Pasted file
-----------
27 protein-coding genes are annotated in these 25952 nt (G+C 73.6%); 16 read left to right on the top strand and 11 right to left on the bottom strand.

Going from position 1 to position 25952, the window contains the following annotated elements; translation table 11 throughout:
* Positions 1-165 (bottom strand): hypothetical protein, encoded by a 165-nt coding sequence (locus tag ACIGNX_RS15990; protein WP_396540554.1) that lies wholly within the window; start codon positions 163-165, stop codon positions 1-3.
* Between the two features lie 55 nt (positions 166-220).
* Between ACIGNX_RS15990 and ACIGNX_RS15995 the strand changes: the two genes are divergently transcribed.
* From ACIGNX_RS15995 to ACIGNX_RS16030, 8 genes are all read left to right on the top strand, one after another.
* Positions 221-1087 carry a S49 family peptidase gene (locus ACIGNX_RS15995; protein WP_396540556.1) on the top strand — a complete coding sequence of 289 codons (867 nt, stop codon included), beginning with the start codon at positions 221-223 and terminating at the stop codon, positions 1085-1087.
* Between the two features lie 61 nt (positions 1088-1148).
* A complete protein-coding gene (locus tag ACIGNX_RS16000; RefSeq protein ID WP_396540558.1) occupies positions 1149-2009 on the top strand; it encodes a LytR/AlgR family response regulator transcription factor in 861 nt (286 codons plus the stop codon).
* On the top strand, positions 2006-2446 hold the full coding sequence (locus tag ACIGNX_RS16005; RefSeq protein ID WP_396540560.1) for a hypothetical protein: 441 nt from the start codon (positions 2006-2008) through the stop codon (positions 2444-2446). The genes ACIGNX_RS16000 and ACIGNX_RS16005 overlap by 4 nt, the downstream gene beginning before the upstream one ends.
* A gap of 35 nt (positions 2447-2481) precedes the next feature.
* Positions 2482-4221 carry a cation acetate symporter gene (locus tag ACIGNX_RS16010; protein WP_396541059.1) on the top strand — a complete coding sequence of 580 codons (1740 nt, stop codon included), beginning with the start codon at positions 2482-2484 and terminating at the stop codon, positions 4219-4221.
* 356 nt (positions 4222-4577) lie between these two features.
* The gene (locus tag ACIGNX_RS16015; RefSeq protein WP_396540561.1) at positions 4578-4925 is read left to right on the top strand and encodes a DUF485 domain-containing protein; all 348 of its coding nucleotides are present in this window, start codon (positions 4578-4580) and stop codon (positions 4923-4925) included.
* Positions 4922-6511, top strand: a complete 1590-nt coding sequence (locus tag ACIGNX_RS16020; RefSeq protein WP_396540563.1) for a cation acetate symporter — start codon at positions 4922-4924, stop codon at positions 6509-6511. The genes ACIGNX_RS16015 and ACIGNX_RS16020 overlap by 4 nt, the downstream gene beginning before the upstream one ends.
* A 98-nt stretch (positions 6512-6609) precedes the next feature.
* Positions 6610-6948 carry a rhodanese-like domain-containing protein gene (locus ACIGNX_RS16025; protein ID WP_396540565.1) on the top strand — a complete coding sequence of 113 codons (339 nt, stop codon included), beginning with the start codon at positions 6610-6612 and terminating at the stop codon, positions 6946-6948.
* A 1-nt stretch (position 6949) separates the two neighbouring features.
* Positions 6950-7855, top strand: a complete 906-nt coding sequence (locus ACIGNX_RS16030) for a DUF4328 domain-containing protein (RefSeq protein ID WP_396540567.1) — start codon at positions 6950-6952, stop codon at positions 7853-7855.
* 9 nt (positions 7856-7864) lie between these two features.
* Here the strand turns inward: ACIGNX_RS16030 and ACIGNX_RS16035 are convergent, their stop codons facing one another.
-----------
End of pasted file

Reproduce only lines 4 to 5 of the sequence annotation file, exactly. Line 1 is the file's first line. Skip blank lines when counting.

* Between the two features lie 55 nt (positions 166-220).
* Between ACIGNX_RS15990 and ACIGNX_RS15995 the strand changes: the two genes are divergently transcribed.